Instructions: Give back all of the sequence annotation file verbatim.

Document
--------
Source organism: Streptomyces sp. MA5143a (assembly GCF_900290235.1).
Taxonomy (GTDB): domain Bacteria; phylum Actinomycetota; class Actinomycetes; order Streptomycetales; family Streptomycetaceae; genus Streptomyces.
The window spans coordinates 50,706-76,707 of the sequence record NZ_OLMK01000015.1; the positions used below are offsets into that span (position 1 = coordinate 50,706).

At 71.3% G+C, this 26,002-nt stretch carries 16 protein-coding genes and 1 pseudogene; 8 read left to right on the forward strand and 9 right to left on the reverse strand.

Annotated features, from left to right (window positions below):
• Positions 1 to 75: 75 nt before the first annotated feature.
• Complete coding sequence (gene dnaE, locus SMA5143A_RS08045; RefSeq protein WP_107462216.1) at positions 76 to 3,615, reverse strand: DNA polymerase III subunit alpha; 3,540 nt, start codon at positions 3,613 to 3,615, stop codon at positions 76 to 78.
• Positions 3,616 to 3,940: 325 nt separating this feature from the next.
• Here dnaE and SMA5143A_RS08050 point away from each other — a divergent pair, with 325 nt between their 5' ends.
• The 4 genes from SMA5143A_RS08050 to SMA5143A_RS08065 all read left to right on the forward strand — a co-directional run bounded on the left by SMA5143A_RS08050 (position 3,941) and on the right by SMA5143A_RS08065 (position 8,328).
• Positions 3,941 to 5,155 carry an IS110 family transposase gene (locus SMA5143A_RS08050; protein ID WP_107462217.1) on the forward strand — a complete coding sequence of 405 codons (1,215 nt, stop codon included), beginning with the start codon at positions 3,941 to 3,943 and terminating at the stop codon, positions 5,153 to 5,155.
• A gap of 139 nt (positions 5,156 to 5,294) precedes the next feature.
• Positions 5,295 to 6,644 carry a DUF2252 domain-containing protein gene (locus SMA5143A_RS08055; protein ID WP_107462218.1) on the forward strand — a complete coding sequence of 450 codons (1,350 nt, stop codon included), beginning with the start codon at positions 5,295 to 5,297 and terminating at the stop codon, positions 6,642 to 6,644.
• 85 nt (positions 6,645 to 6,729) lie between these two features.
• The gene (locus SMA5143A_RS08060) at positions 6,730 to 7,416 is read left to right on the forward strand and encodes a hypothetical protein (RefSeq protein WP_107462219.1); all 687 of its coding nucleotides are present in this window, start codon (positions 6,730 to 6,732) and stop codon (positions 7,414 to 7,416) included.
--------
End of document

Source organism: Streptomyces sp. MA5143a (assembly GCF_900290235.1).
Taxonomy (GTDB): domain Bacteria; phylum Actinomycetota; class Actinomycetes; order Streptomycetales; family Streptomycetaceae; genus Streptomyces.
The window spans coordinates 50,706-76,707 of the sequence record NZ_OLMK01000015.1; the positions used below are offsets into that span (position 1 = coordinate 50,706).

At 71.3% G+C, this 26,002-nt stretch carries 16 protein-coding genes and 1 pseudogene; 8 read left to right on the forward strand and 9 right to left on the reverse strand.

Annotated features, from left to right (window positions below):
• Positions 1 to 75: 75 nt before the first annotated feature.
• Complete coding sequence (gene dnaE, locus SMA5143A_RS08045; RefSeq protein WP_107462216.1) at positions 76 to 3,615, reverse strand: DNA polymerase III subunit alpha; 3,540 nt, start codon at positions 3,613 to 3,615, stop codon at positions 76 to 78.
• Positions 3,616 to 3,940: 325 nt separating this feature from the next.
• Here dnaE and SMA5143A_RS08050 point away from each other — a divergent pair, with 325 nt between their 5' ends.
• The 4 genes from SMA5143A_RS08050 to SMA5143A_RS08065 all read left to right on the forward strand — a co-directional run bounded on the left by SMA5143A_RS08050 (position 3,941) and on the right by SMA5143A_RS08065 (position 8,328).
• Positions 3,941 to 5,155 carry an IS110 family transposase gene (locus SMA5143A_RS08050; protein ID WP_107462217.1) on the forward strand — a complete coding sequence of 405 codons (1,215 nt, stop codon included), beginning with the start codon at positions 3,941 to 3,943 and terminating at the stop codon, positions 5,153 to 5,155.
• A gap of 139 nt (positions 5,156 to 5,294) precedes the next feature.
• Positions 5,295 to 6,644 carry a DUF2252 domain-containing protein gene (locus SMA5143A_RS08055; protein ID WP_107462218.1) on the forward strand — a complete coding sequence of 450 codons (1,350 nt, stop codon included), beginning with the start codon at positions 5,295 to 5,297 and terminating at the stop codon, positions 6,642 to 6,644.
• 85 nt (positions 6,645 to 6,729) lie between these two features.
• The gene (locus SMA5143A_RS08060) at positions 6,730 to 7,416 is read left to right on the forward strand and encodes a hypothetical protein (RefSeq protein WP_107462219.1); all 687 of its coding nucleotides are present in this window, start codon (positions 6,730 to 6,732) and stop codon (positions 7,414 to 7,416) included.